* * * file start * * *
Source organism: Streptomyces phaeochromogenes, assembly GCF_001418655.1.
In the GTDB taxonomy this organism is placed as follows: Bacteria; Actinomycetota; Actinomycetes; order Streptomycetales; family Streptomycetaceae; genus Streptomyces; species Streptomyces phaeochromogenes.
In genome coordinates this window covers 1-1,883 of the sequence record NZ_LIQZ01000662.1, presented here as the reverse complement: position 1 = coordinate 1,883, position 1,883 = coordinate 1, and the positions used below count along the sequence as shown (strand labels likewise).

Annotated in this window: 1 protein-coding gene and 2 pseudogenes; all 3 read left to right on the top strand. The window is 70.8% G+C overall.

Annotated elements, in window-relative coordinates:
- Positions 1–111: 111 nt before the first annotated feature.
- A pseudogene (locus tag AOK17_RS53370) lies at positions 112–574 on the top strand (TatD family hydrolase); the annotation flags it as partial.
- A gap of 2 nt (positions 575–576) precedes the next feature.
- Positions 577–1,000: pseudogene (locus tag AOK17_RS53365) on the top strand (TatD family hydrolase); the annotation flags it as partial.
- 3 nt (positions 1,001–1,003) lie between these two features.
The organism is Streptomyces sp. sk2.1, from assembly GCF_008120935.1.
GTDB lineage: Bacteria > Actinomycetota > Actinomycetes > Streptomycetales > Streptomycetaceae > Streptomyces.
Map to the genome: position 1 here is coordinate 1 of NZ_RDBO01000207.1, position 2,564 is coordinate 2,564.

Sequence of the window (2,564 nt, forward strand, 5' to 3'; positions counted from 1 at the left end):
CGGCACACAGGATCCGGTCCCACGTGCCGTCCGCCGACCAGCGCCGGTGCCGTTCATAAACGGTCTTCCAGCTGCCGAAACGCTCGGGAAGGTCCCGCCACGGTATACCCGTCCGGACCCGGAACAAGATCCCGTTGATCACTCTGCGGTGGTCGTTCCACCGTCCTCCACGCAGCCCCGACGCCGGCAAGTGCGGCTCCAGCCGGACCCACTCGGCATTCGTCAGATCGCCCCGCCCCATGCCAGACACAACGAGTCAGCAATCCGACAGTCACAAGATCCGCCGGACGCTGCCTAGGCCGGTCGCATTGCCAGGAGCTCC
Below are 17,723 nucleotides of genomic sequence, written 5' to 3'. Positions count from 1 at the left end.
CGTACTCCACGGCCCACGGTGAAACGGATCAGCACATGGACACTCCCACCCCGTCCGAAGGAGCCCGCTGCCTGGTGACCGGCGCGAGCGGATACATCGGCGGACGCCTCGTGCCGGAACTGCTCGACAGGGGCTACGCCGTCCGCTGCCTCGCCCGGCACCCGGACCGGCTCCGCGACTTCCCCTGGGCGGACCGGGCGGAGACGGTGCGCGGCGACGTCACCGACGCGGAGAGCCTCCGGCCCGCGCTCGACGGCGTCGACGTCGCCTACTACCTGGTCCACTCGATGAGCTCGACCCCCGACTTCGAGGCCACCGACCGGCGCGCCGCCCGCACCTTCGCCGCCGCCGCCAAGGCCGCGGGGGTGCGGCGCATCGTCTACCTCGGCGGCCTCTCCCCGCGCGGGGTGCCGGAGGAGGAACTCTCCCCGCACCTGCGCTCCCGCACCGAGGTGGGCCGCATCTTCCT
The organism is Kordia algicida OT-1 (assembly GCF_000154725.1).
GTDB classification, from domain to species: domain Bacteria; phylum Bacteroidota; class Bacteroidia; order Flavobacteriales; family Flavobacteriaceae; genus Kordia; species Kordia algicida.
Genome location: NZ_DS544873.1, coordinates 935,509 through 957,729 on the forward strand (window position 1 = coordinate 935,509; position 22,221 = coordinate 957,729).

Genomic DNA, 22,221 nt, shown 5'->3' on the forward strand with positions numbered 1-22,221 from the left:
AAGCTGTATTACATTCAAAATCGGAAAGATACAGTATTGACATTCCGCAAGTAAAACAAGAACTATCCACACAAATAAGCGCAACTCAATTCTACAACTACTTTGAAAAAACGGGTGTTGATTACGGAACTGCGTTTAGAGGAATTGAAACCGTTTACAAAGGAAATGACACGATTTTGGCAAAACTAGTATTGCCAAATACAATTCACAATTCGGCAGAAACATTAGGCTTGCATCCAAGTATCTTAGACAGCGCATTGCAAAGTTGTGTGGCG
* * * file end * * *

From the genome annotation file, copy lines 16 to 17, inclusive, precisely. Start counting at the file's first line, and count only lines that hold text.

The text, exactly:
Below are 17,723 nucleotides of genomic sequence, written 5' to 3'. Positions count from 1 at the left end.
CGTACTCCACGGCCCACGGTGAAACGGATCAGCACATGGACACTCCCACCCCGTCCGAAGGAGCCCGCTGCCTGGTGACCGGCGCGAGCGGATACATCGGCGGACGCCTCGTGCCGGAACTGCTCGACAGGGGCTACGCCGTCCGCTGCCTCGCCCGGCACCCGGACCGGCTCCGCGACTTCCCCTGGGCGGACCGGGCGGAGACGGTGCGCGGCGACGTCACCGACGCGGAGAGCCTCCGGCCCGCGCTCGACGGCGTCGACGTCGCCTACTACCTGGTCCACTCGATGAGCTCGACCCCCGACTTCGAGGCCACCGACCGGCGCGCCGCCCGCACCTTCGCCGCCGCCGCCAAGGCCGCGGGGGTGCGGCGCATCGTCTACCTCGGCGGCCTCTCCCCGCGCGGGGTGCCGGAGGAGGAACTCTCCCCGCACCTGCGCTCCCGCACCGAGGTGGGCCGCATCTTCCT